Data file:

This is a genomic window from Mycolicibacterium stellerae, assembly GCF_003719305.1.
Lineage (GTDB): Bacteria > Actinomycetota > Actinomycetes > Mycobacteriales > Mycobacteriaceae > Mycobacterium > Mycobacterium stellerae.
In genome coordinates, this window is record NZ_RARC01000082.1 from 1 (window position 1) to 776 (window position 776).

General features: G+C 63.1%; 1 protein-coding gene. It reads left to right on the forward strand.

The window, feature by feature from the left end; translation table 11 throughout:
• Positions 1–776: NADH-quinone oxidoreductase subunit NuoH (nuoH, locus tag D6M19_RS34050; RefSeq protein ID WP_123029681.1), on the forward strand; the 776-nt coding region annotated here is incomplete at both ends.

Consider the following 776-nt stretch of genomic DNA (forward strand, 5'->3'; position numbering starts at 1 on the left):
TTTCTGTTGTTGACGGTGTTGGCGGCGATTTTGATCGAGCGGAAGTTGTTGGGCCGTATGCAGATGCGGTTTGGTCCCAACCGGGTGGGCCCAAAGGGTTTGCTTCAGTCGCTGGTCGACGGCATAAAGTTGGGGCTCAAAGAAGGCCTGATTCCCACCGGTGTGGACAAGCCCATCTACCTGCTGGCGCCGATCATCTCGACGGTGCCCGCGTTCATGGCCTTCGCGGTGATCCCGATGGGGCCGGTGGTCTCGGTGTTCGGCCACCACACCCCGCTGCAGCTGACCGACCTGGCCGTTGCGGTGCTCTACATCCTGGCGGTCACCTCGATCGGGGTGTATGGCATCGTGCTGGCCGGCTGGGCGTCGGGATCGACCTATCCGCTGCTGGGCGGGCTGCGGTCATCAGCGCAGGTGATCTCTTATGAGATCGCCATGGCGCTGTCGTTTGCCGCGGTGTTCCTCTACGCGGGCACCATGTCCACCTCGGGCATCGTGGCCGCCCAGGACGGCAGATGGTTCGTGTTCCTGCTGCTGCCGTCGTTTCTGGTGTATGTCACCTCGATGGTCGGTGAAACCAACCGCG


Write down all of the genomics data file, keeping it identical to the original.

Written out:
This is a genomic window from Mycolicibacterium stellerae, assembly GCF_003719305.1.
Lineage (GTDB): Bacteria > Actinomycetota > Actinomycetes > Mycobacteriales > Mycobacteriaceae > Mycobacterium > Mycobacterium stellerae.
In genome coordinates, this window is record NZ_RARC01000082.1 from 1 (window position 1) to 776 (window position 776).

General features: G+C 63.1%; 1 protein-coding gene. It reads left to right on the forward strand.

The window, feature by feature from the left end; translation table 11 throughout:
• Positions 1–776: NADH-quinone oxidoreductase subunit NuoH (nuoH, locus tag D6M19_RS34050; RefSeq protein ID WP_123029681.1), on the forward strand; the 776-nt coding region annotated here is incomplete at both ends.

Consider the following 776-nt stretch of genomic DNA (forward strand, 5'->3'; position numbering starts at 1 on the left):
TTTCTGTTGTTGACGGTGTTGGCGGCGATTTTGATCGAGCGGAAGTTGTTGGGCCGTATGCAGATGCGGTTTGGTCCCAACCGGGTGGGCCCAAAGGGTTTGCTTCAGTCGCTGGTCGACGGCATAAAGTTGGGGCTCAAAGAAGGCCTGATTCCCACCGGTGTGGACAAGCCCATCTACCTGCTGGCGCCGATCATCTCGACGGTGCCCGCGTTCATGGCCTTCGCGGTGATCCCGATGGGGCCGGTGGTCTCGGTGTTCGGCCACCACACCCCGCTGCAGCTGACCGACCTGGCCGTTGCGGTGCTCTACATCCTGGCGGTCACCTCGATCGGGGTGTATGGCATCGTGCTGGCCGGCTGGGCGTCGGGATCGACCTATCCGCTGCTGGGCGGGCTGCGGTCATCAGCGCAGGTGATCTCTTATGAGATCGCCATGGCGCTGTCGTTTGCCGCGGTGTTCCTCTACGCGGGCACCATGTCCACCTCGGGCATCGTGGCCGCCCAGGACGGCAGATGGTTCGTGTTCCTGCTGCTGCCGTCGTTTCTGGTGTATGTCACCTCGATGGTCGGTGAAACCAACCGCG